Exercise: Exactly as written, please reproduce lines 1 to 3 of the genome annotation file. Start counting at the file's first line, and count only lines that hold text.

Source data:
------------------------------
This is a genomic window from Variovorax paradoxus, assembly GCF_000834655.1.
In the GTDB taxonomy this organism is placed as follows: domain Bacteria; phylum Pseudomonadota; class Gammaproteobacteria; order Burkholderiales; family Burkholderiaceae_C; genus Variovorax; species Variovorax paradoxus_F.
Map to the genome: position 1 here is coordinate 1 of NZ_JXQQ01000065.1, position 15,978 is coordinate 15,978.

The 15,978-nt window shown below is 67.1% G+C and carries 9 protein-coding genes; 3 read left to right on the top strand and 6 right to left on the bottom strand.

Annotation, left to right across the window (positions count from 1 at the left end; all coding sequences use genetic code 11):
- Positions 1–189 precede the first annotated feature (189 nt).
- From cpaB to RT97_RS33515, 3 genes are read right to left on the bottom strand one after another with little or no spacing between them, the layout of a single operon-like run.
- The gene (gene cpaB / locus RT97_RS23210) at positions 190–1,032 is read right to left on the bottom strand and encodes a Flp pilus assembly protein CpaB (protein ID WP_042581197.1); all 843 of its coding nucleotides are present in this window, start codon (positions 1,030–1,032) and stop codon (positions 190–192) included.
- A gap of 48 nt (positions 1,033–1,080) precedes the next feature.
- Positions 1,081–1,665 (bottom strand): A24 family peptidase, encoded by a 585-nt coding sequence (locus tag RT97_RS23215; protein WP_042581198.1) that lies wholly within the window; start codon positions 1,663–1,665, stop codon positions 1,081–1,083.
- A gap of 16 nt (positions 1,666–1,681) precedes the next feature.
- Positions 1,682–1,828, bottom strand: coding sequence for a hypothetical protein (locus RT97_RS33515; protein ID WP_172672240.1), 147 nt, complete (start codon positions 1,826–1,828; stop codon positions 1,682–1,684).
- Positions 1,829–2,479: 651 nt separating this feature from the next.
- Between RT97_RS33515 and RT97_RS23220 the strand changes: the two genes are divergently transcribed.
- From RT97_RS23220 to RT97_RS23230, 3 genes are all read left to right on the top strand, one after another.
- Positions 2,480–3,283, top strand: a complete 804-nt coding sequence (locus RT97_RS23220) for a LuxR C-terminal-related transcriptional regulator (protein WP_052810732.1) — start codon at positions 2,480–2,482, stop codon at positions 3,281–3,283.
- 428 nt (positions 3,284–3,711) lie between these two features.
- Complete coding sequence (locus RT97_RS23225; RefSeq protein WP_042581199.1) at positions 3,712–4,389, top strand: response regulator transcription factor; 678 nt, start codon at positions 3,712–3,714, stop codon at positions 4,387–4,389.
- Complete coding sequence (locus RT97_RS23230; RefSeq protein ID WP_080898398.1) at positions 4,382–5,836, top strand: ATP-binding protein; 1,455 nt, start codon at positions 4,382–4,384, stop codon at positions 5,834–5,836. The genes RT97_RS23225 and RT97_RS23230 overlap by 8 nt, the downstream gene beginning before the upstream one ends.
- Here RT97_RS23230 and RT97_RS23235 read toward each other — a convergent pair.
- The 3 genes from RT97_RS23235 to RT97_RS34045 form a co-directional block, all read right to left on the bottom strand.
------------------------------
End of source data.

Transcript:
This is a genomic window from Variovorax paradoxus, assembly GCF_000834655.1.
In the GTDB taxonomy this organism is placed as follows: domain Bacteria; phylum Pseudomonadota; class Gammaproteobacteria; order Burkholderiales; family Burkholderiaceae_C; genus Variovorax; species Variovorax paradoxus_F.
Map to the genome: position 1 here is coordinate 1 of NZ_JXQQ01000065.1, position 15,978 is coordinate 15,978.